Search PMN  


PDF version
for printing

Peer Reviewed

2006 Plant Management Network.
Accepted for publication 6 April 2006. Published 21 June 2006.

Illustration of Key Morphological Characteristics of Phytophthora Species Identified in Virginia Nursery Irrigation Water

Elizabeth A. Bush and Erik L. Stromberg, Department of Plant Pathology, Physiology, and Weed Science, Virginia Polytechnic Institute and State University, Blacksburg 24061; and Chuanxue Hong, Patricia A. Richardson, and Ping Kong, Hampton Roads Agricultural Research and Extension Center, Virginia Polytechnic Institute and State University, Virginia Beach 23455

Corresponding author: Elizabeth Bush.

Bush, E. A., Stromberg, E. L., Hong, C., Richardson, P. A., and Kong, P. 2006. Illustration of key morphological characteristics of Phytophthora species identified in Virginia nursery irrigation water. Online. Plant Health Progress doi:10.1094/PHP-2006-0621-01-RS.


Phytophthora diseases are commonly diagnosed on ornamental plants, but taxonomic identification to species can be intimidating. This illustrative guide is designed to aid diagnosticians in morphological identification of certain Phytophthora spp. that have been reported in irrigation and effluent water in nurseries (3,10,11,16). Using both morphological and molecular methods to examine numerous isolates recovered during survey work and isolates received from colleagues in the United States and overseas, we have identified a set of diagnostic characteristics that are consistent and easy to use for morphological identification of species recovered in our survey work (3).

A range of Phytophthora spp. have been documented in diverse locations in the United States in association with effluent and recycled irrigation water at nurseries (3,10,11,16). Phytophthora citrophthora, P. citricola, P. cinnamomi, P. cryptogea, P. nicotianae (= P. parasitica), P. megasperma, and P. syringae were isolated from nursery irrigation effluent in California (11); P. cinnamomi, P. cryptogea, and P. nicotianae were isolated from nursery effluent retention basins in North Carolina (10); and P. cinnamomi, P. citricola, P. citrophthora, P. cryptogea, and P. nicotianae were isolated from nursery irrigation runoff and recycled irrigation water in Oklahoma (16). During a statewide Virginia survey for Phytophthora spp. in nursery water recycling systems, seven species of Phytophthora were recovered from one nursery (3) and a total of nine species were recovered from all locations surveyed (Hong, unpublished data). In contrast to previous surveys in other states (10,11,16), P. cinnamomi and P. cryptogea were not isolated during the Virginia survey, but four other species (Phytophthora cactorum, Phytophthora drechsleri, Phytophthora palmivora, Phytophthora tropicalis) were recovered.


P. cactorum, P. citricola, P. citrophthora, P. drechsleri, P. megasperma, P. nicotianae (= P. parasitica), P. palmivora, P. syringae, and P. tropicalis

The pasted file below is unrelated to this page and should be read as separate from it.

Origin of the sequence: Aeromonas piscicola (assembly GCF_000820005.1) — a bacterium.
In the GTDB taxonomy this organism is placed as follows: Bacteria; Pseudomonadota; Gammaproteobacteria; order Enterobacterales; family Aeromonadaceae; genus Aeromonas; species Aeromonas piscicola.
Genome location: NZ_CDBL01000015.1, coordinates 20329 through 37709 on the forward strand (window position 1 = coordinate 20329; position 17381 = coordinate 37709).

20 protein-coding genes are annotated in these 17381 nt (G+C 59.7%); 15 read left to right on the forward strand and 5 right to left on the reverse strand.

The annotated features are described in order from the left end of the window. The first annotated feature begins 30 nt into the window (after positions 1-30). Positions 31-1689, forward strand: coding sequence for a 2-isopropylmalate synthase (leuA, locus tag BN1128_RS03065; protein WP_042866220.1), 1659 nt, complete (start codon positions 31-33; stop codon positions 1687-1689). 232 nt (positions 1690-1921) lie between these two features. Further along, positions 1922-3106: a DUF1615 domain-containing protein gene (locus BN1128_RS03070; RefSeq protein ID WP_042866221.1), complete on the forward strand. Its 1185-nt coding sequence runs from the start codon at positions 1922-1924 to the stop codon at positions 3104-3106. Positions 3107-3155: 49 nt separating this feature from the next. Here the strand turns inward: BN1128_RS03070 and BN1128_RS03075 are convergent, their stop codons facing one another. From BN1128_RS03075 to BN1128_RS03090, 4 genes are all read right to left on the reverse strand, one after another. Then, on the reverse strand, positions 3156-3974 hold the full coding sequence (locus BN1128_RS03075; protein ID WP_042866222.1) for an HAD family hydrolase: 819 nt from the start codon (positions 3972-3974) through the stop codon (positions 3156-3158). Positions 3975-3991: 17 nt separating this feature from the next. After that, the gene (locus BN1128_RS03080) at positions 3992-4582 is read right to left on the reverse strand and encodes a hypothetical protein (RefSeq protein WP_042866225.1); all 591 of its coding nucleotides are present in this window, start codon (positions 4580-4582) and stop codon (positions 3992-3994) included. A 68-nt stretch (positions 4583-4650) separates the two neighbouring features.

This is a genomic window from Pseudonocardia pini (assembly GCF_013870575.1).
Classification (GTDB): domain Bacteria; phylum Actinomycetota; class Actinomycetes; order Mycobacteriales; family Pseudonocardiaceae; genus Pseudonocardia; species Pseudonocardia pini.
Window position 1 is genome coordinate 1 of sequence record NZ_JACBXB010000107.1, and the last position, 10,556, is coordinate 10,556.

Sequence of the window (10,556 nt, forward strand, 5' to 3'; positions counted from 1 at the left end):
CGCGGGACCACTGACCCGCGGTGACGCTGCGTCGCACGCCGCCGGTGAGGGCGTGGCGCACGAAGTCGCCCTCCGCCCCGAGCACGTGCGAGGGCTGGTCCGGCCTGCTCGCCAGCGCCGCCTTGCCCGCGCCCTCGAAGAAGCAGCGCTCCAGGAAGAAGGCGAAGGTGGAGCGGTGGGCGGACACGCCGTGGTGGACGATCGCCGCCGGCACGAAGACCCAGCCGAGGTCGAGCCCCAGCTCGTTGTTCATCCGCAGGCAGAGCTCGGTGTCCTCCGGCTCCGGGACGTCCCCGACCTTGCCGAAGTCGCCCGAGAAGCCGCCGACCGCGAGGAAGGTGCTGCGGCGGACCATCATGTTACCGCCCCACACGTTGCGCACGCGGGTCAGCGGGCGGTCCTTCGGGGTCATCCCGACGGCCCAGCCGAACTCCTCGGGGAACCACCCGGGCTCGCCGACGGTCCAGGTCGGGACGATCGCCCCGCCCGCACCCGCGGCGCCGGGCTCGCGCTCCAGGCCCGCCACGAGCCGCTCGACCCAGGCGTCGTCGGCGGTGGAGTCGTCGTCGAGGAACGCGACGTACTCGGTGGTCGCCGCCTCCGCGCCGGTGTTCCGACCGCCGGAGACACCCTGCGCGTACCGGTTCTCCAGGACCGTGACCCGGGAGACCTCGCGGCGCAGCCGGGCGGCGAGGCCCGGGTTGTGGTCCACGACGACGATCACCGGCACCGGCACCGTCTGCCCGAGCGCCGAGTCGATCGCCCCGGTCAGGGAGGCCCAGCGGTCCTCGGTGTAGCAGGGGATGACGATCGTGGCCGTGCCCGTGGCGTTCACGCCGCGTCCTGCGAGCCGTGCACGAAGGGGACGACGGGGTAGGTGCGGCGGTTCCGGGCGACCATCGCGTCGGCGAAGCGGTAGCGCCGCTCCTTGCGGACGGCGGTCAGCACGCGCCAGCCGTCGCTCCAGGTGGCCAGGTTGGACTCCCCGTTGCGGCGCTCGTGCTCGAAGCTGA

P. tropicalis, formerly considered conspecific with P. capsici, is a recently described taxon (1). For additional taxonomic information on the other Phytophthora spp. illustrated in this publication, see CABI Sciences Databases (4) or Erwin and Ribeiro (5).


Phytophthora spp. are destructive plant pathogens that cause disease on numerous plants worldwide, including many herbaceous and woody ornamentals. Most of the species illustrated in this guide are commonly associated with root rot and/or dieback on ornamental plants (2,5,6).


Phytophthora root rot is the most common problem caused by Phytophthora spp. in nurseries and on ornamental plants; however, foliar blight can occur when Phytophthora inoculum is airborne or carried by splashing water to susceptible foliage (2).


Aboveground symptoms of Phytophthora root rot include chlorosis, stunting, and wilt. Stem tissue of affected plants may be discolored. Roots are often discolored or appear water-soaked and deficient in feeder roots. Symptoms of foliar dieback include water-soaked lesions that may progress rapidly downward in susceptible hosts, causing foliar dieback or, in severe cases, death. Woody stem tissue colonized by Phytophthora spp. often appears water-soaked and blackened (2).

Isolation, Culture and Long-term Storage of Phytophthora species

Isolates recovered in the Virginia nursery water survey were recovered on P5ARP medium (see Appendix), and P5ARP amended with 50 ppm hymexazol (Tachigaren, 70% a.i.; Sankyo Co., Tokyo) (8) to suppress faster growing members of the Pythiaceae (5). It is a good practice to include non-hymexazol-amended media when attempting isolation of hymexazol-sensitive Phytophthora spp. (5) or when culturing from zoospore suspensions, since zoospore cysts are sensitive to hymexazol (5,14). Additionally, we found 10 ppm benomyl (E. I. DuPont DeNemours and Co.; Wilmington, DE) effective in suppressing growth of non-target zygomycetes (12).

Production of asexual and sexual structures is necessary for identification of Phytophthora spp. Most species require an aqueous environment to produce sporangia. In our work, isolated putative Phytophthora spp. were transferred to media amended with 5% clarified V8 (see Appendix), which provides sterols necessary for sporulation (5). A simple and reliable method to induce sporangia production that was often used in the Virginia survey is to transfer mycelial plugs from the leading edge of cultures to Petri dishes containing soil extract (see Appendix). Cultures were then incubated at room temperature under continuous 40-watt fluorescent illumination for 1 to 4 days and observed for sporangia. Pure cultures of isolates producing sexual structures in V8-amended media after incubating in the dark were presumed homothallic. (For more information and references on production of asexual and sexual structures see Erwin and Ribeiro [5]).